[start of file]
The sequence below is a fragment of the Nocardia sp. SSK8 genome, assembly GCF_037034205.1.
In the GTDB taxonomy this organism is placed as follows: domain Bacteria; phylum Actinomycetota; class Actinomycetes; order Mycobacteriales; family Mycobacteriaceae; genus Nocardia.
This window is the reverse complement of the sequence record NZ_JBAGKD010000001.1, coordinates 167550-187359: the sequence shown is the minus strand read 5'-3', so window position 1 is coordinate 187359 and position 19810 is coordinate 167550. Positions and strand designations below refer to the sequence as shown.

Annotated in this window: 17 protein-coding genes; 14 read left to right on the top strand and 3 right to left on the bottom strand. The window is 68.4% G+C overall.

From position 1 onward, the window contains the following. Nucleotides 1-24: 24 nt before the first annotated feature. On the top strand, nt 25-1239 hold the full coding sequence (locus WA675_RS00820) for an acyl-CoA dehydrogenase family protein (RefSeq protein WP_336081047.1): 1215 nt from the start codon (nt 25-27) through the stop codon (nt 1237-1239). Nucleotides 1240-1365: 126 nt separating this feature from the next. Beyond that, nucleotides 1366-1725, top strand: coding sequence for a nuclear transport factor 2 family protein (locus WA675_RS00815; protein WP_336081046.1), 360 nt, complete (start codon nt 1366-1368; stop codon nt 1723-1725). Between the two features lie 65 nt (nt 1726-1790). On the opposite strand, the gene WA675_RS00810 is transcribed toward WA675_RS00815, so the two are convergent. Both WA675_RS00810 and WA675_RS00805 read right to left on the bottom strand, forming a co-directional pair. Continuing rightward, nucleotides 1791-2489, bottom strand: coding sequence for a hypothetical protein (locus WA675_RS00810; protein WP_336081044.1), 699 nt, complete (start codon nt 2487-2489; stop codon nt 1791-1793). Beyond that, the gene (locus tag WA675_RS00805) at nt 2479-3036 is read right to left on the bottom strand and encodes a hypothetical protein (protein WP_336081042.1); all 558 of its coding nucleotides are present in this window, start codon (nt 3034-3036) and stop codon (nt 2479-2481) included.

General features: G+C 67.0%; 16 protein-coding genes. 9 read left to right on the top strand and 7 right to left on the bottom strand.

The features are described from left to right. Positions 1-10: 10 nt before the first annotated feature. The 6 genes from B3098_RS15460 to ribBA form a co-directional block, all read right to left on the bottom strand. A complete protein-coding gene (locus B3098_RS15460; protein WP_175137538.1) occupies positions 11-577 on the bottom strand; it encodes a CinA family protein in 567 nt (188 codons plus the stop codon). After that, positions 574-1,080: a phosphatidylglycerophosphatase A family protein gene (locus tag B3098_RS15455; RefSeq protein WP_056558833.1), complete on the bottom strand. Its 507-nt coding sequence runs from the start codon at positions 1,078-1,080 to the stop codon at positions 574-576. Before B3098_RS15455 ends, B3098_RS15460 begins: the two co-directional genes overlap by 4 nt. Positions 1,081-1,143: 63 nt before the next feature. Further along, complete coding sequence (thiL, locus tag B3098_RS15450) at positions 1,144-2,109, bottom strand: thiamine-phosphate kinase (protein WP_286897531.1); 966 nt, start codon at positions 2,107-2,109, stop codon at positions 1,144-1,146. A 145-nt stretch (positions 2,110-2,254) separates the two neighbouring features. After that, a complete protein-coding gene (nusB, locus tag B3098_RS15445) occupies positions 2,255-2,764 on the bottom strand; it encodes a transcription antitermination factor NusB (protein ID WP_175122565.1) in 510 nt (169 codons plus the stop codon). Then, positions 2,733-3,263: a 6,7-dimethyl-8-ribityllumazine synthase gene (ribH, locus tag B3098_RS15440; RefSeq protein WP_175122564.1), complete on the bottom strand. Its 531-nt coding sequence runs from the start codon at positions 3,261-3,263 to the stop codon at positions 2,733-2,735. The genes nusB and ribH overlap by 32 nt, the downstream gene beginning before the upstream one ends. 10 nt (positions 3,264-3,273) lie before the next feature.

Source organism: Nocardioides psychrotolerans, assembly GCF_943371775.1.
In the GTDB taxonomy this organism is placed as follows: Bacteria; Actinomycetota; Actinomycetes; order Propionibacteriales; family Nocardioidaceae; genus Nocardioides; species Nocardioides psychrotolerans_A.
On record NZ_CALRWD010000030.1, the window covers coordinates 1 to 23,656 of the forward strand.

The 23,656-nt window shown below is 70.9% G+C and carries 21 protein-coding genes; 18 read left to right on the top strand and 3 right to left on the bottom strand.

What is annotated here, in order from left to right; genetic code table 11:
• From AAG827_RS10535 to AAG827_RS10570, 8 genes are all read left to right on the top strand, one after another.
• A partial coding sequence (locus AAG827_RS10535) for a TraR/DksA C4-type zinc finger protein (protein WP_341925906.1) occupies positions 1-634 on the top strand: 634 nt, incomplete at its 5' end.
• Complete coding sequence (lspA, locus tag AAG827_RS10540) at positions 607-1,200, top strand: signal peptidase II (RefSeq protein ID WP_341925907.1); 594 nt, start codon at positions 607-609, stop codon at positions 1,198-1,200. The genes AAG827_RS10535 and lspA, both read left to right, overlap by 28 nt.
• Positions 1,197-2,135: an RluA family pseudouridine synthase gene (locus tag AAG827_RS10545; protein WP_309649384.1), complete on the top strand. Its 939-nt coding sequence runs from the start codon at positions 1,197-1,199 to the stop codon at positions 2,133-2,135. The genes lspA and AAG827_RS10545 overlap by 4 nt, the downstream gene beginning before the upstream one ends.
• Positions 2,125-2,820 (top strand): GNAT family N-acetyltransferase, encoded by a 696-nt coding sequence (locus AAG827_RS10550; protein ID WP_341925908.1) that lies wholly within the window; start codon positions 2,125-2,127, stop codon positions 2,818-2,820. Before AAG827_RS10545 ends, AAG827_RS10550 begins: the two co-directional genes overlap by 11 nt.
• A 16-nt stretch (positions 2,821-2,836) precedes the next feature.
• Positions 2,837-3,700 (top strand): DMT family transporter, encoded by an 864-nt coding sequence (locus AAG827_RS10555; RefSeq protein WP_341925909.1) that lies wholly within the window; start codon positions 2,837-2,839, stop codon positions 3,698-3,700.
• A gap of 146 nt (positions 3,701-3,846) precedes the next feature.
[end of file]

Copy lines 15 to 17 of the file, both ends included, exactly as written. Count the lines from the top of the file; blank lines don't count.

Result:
• Complete coding sequence (lspA, locus tag AAG827_RS10540) at positions 607-1,200, top strand: signal peptidase II (RefSeq protein ID WP_341925907.1); 594 nt, start codon at positions 607-609, stop codon at positions 1,198-1,200. The genes AAG827_RS10535 and lspA, both read left to right, overlap by 28 nt.
• Positions 1,197-2,135: an RluA family pseudouridine synthase gene (locus tag AAG827_RS10545; protein WP_309649384.1), complete on the top strand. Its 939-nt coding sequence runs from the start codon at positions 1,197-1,199 to the stop codon at positions 2,133-2,135. The genes lspA and AAG827_RS10545 overlap by 4 nt, the downstream gene beginning before the upstream one ends.
• Positions 2,125-2,820 (top strand): GNAT family N-acetyltransferase, encoded by a 696-nt coding sequence (locus AAG827_RS10550; protein ID WP_341925908.1) that lies wholly within the window; start codon positions 2,125-2,127, stop codon positions 2,818-2,820. Before AAG827_RS10545 ends, AAG827_RS10550 begins: the two co-directional genes overlap by 11 nt.